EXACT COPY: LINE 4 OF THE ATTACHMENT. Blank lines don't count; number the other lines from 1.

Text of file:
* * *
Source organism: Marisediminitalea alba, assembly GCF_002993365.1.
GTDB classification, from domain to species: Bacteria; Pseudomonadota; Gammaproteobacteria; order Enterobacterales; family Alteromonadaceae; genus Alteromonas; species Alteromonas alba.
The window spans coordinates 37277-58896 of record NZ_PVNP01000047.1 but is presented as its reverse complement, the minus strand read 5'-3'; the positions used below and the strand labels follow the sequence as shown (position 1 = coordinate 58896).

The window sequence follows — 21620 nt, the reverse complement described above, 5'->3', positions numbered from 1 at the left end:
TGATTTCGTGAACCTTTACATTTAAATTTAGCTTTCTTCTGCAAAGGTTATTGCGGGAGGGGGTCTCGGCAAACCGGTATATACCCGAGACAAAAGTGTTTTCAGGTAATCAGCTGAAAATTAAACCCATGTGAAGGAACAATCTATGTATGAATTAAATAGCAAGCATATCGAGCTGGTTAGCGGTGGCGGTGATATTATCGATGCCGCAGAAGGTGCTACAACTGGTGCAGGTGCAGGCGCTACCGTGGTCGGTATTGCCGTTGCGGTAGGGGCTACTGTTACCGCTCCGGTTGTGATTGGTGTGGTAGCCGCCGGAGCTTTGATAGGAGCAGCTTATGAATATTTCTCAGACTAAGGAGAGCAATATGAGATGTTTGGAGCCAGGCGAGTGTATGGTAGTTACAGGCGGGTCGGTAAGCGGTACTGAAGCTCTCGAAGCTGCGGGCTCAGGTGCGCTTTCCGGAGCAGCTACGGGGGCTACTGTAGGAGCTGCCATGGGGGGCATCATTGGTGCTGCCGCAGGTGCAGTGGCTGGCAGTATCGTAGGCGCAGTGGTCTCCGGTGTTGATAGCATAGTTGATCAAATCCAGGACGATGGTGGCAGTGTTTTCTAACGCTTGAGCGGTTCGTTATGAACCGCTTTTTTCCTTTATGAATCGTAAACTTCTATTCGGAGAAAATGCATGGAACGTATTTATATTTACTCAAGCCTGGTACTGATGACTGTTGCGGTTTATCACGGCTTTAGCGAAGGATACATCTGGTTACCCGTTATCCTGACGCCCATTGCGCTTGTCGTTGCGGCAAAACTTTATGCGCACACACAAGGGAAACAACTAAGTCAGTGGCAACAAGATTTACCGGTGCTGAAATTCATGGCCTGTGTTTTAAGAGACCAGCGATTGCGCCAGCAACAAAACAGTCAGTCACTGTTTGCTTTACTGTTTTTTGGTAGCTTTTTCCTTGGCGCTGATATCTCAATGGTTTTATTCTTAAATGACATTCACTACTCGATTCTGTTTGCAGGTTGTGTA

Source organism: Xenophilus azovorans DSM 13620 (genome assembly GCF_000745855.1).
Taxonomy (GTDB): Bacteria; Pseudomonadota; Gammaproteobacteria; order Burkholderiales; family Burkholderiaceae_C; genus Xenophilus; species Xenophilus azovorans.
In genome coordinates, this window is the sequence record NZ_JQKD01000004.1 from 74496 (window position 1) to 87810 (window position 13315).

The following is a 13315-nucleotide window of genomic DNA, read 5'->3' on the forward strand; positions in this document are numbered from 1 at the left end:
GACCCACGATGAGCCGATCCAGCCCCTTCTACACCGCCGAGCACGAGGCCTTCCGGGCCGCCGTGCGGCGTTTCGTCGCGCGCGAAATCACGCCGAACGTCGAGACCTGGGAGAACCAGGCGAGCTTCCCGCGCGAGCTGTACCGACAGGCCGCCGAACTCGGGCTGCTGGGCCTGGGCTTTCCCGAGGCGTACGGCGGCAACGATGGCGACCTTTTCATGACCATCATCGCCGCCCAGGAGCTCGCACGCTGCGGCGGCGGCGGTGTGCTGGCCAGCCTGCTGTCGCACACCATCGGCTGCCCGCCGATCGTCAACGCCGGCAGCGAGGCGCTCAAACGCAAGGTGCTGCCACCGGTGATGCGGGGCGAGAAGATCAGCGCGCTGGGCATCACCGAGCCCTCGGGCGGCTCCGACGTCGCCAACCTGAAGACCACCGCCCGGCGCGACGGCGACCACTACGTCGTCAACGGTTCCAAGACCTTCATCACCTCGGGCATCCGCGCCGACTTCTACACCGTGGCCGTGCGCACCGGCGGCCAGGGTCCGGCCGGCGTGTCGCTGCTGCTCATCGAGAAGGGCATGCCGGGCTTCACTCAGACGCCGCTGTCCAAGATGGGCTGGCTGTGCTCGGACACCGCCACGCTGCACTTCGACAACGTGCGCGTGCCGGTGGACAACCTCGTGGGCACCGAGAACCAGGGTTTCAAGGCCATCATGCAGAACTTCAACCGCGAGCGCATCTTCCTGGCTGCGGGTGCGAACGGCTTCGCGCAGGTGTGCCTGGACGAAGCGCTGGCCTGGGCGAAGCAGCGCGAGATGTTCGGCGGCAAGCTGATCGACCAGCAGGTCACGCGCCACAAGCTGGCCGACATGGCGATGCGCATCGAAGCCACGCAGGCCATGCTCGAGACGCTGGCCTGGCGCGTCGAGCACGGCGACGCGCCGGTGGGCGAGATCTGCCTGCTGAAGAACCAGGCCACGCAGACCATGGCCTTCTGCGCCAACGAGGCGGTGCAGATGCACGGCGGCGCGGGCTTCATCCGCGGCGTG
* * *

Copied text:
The window sequence follows — 21620 nt, the reverse complement described above, 5'->3', positions numbered from 1 at the left end: